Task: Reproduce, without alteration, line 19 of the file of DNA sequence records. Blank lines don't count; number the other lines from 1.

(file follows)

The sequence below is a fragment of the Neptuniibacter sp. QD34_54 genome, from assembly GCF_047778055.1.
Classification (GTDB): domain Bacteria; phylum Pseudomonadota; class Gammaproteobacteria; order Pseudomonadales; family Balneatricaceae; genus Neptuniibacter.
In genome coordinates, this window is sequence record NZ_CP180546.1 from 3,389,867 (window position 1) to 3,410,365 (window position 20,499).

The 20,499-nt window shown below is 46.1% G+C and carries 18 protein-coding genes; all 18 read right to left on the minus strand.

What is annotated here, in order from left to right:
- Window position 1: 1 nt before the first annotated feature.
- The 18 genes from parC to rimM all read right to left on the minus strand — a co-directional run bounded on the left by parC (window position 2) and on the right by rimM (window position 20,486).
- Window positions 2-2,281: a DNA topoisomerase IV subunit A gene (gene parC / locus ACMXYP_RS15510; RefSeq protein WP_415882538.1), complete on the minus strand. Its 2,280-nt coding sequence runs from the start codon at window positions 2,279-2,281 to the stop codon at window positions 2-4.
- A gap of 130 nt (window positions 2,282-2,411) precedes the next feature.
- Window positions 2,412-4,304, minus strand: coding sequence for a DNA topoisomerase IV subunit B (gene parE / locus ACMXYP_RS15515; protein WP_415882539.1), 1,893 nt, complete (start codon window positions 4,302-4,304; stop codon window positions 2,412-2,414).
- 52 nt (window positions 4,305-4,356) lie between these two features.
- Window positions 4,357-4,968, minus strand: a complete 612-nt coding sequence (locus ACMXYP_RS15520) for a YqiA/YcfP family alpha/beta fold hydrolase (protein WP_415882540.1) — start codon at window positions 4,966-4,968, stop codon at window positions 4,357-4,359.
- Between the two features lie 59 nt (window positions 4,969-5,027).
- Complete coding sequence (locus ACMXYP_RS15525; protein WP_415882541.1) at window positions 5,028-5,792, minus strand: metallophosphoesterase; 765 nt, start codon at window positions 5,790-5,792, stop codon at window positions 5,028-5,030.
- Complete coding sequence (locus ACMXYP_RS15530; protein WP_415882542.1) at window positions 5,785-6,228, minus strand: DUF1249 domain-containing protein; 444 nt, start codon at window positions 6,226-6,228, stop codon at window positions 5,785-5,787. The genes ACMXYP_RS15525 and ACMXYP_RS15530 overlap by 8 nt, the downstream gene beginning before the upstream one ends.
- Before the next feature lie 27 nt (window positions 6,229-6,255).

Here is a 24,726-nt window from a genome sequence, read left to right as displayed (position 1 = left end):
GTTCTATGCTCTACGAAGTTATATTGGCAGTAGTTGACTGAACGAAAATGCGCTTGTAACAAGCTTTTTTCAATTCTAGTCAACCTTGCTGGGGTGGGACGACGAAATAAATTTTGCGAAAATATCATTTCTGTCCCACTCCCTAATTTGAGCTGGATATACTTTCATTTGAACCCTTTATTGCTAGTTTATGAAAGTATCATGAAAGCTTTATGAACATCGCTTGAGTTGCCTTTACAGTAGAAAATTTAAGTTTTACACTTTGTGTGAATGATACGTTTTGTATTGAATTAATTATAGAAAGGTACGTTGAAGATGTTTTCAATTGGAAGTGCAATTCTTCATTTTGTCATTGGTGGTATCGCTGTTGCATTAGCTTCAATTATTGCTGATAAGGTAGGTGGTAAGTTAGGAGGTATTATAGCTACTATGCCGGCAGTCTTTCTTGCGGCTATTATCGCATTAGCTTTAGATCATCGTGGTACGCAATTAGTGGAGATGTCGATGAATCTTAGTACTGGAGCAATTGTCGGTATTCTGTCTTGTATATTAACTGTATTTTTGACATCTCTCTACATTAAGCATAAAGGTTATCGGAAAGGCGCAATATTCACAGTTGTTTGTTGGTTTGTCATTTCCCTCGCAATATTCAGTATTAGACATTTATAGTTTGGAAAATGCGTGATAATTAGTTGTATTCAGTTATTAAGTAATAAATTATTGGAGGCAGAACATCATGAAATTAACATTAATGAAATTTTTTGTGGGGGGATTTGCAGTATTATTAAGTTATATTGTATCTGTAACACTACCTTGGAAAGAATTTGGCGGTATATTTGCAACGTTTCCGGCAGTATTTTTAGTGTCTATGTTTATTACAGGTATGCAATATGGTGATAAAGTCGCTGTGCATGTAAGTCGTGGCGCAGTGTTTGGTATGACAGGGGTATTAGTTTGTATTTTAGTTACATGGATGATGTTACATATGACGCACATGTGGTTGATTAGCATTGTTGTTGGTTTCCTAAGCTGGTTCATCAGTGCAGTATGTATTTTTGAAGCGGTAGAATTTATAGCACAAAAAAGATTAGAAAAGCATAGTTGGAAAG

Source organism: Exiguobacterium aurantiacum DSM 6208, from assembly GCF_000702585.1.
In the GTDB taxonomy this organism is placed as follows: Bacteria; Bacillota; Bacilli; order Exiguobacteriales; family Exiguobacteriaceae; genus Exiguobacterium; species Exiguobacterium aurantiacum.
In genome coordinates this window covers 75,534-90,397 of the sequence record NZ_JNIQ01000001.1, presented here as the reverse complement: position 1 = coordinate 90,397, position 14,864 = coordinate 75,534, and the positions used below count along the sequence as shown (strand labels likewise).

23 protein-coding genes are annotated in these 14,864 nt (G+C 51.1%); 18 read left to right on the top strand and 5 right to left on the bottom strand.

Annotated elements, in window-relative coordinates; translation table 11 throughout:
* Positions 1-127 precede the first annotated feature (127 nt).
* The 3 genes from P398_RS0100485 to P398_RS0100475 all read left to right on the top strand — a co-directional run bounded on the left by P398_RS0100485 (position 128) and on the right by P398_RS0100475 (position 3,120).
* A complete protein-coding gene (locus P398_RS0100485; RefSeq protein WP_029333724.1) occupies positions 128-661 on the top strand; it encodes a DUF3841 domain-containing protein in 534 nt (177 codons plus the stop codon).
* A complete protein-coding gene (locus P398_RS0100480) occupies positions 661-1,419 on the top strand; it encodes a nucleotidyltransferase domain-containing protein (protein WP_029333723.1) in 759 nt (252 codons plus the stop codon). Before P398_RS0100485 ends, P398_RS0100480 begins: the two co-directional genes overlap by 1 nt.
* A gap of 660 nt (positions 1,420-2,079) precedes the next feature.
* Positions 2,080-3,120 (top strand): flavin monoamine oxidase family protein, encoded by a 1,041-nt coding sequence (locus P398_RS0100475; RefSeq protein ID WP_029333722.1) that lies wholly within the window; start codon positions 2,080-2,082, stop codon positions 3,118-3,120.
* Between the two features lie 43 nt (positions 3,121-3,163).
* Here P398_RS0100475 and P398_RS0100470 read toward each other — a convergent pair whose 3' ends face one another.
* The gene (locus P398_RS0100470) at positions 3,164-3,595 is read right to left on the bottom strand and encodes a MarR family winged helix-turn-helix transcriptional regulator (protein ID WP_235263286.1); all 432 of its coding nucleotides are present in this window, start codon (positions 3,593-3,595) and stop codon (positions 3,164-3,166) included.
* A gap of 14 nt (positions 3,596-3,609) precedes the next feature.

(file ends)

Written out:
Source organism: Exiguobacterium aurantiacum DSM 6208, from assembly GCF_000702585.1.